A 20-year-old man presented to the clinic with a painful mass in his right knee. He recently had a plain radiographic knee study at another institution that was read as normal.
Justin Q. Ly, MD
Douglas P. Beall, MD
from the Department of Radiology and Nuclear Medicine, Wilford
Hall Medical Center, San Antonio, TX.
A 20-year-old man presented to the clinic with a painful mass in
his right knee. He recently had a plain radiographic knee study at
another institution that was read as normal. At that time, the mass
was noted to be smaller and less painful. A new radiographic knee
study was obtained, followed by futher evaluation with magnetic
resonance (MR) imaging.
The anteroposterior radiograph of the right knee revealed
obliteration of the cortex along the medial femoral metadiaphysis,
associated with an ill-defined lucency involving the distal medial
femur, as well as the epiphysis (Figure 1). Faint osseous matrix
may be seen. No clear periostitis was identified, but there is an
associated, large soft-tissue mass overlying and medial to the
described osseous changes. The MR study confirms the presence of
the large mass and associated cortical destruction (Figure 2).
Additionally, multiple fluid-fluid levels are seen throughout the
mass (Figure 3). There is extension into the intra-articular space
and medial head of the gastrocnemius muscle, and displacement of
the neurovascular bundle.
Osteosarcomas are the most common primary malignancies of bone,
occurring predominantly in the population younger than age 30. They
most frequently involve the ends of long bones, particularly the
distal femur and proximal tibia.
Common clinical presentations include pain, pathologic fracture,
and soft-tissue mass. Telangiectatic osteosarcomas are an uncommon,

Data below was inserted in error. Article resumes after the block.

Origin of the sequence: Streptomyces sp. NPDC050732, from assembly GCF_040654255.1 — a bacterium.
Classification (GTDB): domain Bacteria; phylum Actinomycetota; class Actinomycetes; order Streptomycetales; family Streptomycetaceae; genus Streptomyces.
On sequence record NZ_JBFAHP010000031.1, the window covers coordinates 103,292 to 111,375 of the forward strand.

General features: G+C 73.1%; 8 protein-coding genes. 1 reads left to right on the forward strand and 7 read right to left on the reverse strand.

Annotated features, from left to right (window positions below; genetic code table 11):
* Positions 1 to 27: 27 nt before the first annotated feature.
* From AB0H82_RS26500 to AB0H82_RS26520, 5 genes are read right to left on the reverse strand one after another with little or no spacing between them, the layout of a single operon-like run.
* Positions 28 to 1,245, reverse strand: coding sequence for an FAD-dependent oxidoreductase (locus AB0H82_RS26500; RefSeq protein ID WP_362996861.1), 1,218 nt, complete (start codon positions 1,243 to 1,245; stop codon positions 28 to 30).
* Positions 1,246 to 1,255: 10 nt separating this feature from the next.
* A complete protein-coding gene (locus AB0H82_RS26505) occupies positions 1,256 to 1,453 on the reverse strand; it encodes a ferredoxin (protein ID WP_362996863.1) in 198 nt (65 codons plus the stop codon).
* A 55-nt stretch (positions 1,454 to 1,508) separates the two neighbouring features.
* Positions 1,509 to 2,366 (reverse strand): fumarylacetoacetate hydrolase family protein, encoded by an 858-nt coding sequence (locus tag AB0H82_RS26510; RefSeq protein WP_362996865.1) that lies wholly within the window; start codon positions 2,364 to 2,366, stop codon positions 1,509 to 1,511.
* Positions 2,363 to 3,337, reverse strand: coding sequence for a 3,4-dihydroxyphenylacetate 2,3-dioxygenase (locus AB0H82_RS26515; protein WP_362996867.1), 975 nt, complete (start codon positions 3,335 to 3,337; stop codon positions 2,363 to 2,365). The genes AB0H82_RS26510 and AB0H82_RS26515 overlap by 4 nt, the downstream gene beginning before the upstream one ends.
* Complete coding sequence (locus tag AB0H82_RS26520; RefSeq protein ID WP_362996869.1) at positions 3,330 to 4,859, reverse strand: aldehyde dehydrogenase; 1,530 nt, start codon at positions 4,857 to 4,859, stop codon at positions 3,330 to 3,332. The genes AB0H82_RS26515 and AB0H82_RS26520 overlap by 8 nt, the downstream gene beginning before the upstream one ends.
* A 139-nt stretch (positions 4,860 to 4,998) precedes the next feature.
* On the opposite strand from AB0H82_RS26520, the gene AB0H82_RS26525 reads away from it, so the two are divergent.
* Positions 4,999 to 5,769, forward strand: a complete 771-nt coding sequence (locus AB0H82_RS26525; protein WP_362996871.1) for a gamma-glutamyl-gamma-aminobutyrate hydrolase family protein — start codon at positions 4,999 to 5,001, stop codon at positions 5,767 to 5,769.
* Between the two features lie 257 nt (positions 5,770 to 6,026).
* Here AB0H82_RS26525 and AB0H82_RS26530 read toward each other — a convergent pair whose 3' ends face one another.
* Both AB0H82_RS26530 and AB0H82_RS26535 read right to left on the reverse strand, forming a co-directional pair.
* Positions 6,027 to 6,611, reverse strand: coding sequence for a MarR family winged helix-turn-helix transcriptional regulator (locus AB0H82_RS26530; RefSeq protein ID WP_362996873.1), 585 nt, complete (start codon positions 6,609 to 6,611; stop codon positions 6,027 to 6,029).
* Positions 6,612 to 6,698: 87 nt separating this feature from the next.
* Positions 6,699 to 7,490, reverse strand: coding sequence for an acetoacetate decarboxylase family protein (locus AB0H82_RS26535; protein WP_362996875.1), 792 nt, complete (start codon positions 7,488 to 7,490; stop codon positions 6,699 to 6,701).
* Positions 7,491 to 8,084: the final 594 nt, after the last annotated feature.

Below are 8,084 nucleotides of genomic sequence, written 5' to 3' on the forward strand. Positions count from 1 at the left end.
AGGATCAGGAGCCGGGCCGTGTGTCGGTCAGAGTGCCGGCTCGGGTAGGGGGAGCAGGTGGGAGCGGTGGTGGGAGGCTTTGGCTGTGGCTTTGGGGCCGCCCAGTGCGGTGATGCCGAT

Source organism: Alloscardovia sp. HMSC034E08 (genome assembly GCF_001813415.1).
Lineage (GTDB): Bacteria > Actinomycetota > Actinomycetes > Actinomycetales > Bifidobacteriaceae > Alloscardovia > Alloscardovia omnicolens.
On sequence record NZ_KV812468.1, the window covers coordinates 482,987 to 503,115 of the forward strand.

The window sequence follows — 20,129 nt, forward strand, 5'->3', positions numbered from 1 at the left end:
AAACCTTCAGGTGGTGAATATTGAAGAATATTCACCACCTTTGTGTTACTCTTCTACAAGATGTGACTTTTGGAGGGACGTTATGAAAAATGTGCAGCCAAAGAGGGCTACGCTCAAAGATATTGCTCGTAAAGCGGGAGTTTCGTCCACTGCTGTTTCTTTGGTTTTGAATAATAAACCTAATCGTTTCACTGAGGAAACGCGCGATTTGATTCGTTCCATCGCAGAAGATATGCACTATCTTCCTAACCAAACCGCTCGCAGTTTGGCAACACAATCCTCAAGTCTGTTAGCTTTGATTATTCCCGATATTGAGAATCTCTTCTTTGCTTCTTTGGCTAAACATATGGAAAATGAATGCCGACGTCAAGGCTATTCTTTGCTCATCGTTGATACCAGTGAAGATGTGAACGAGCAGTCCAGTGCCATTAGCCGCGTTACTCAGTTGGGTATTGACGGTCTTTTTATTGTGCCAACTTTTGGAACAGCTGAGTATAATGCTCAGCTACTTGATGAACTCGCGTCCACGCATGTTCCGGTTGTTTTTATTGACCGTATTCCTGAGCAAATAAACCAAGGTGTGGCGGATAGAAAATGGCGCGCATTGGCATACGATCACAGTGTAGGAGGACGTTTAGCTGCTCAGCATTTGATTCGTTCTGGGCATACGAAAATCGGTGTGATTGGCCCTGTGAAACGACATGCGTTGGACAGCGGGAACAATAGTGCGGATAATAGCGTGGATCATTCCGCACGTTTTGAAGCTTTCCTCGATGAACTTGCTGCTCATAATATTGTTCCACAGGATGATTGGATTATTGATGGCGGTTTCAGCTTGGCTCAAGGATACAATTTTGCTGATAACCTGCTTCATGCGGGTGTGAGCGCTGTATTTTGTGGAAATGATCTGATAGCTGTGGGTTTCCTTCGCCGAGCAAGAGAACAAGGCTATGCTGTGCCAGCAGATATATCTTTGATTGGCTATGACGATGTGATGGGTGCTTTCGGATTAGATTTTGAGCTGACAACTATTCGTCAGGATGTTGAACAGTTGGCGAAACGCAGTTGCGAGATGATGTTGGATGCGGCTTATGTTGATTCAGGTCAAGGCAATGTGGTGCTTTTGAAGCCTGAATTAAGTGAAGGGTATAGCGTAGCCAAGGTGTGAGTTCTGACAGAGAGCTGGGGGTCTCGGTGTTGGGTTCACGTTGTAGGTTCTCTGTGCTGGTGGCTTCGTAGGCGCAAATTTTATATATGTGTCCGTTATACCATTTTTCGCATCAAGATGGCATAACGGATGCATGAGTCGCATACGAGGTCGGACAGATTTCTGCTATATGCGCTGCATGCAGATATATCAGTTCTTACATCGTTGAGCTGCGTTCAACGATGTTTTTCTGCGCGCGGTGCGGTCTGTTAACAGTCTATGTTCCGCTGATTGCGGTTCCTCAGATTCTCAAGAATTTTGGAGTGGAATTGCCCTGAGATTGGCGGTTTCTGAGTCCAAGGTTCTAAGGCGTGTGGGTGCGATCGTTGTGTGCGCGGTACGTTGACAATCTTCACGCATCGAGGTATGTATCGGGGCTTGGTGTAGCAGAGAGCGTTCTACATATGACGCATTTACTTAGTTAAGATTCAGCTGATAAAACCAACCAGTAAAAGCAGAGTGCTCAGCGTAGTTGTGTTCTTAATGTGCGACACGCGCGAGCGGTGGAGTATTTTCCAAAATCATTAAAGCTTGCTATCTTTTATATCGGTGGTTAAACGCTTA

yet aggressive, morphologic variant, comprising approximately 2% to
4% of all osteosarcomas.
Radiographically, they typically appear destructive and
radiolucent, often resembling the radiographic appearance of
aneurysmal bone cysts.
Although there is usually only a small amount of osseous matrix
within this neoplasm, it is not unusual for there to be a
significant associated soft-tissue component. Periosteal reaction
in the form of a Codman's triangle may be seen in association with
a more rapid-growing tumor. Fluid-fluid levels on computed
tomography (CT) and MR imaging, although nonspecific findings,
can be seen in association with telangiectatic osteosarcomas and
are thought to represent areas of hemorrhage into cystic spaces,
which are characteristically lined by giant cells and tumor cells
rather than the endothelial cells more typical of aneurysmal bone
cysts. Osteosarcomas, in general, have been known to be metastatic,
with the lungs being the most common site of invasion. The
treatment generally involves wide local excision and, sometimes,
limb amputation, depending on the extent of the disease. Some
believe that there may be a role for chemotherapy.
The prognosis is considered to be similar to that of conventional
The telangiectatic osteosarcoma is an uncommon type of
osteosarcoma characterized by hemorrhage into dilated cystic
spaces, which often results in fluid-fluid levels on CT and MR
imaging. These patients typically present with severe pain, and
care should be taken to distinguish this neoplastic process from
aneurysmal bone cysts and other benign processes that may have a
similar imaging appearance.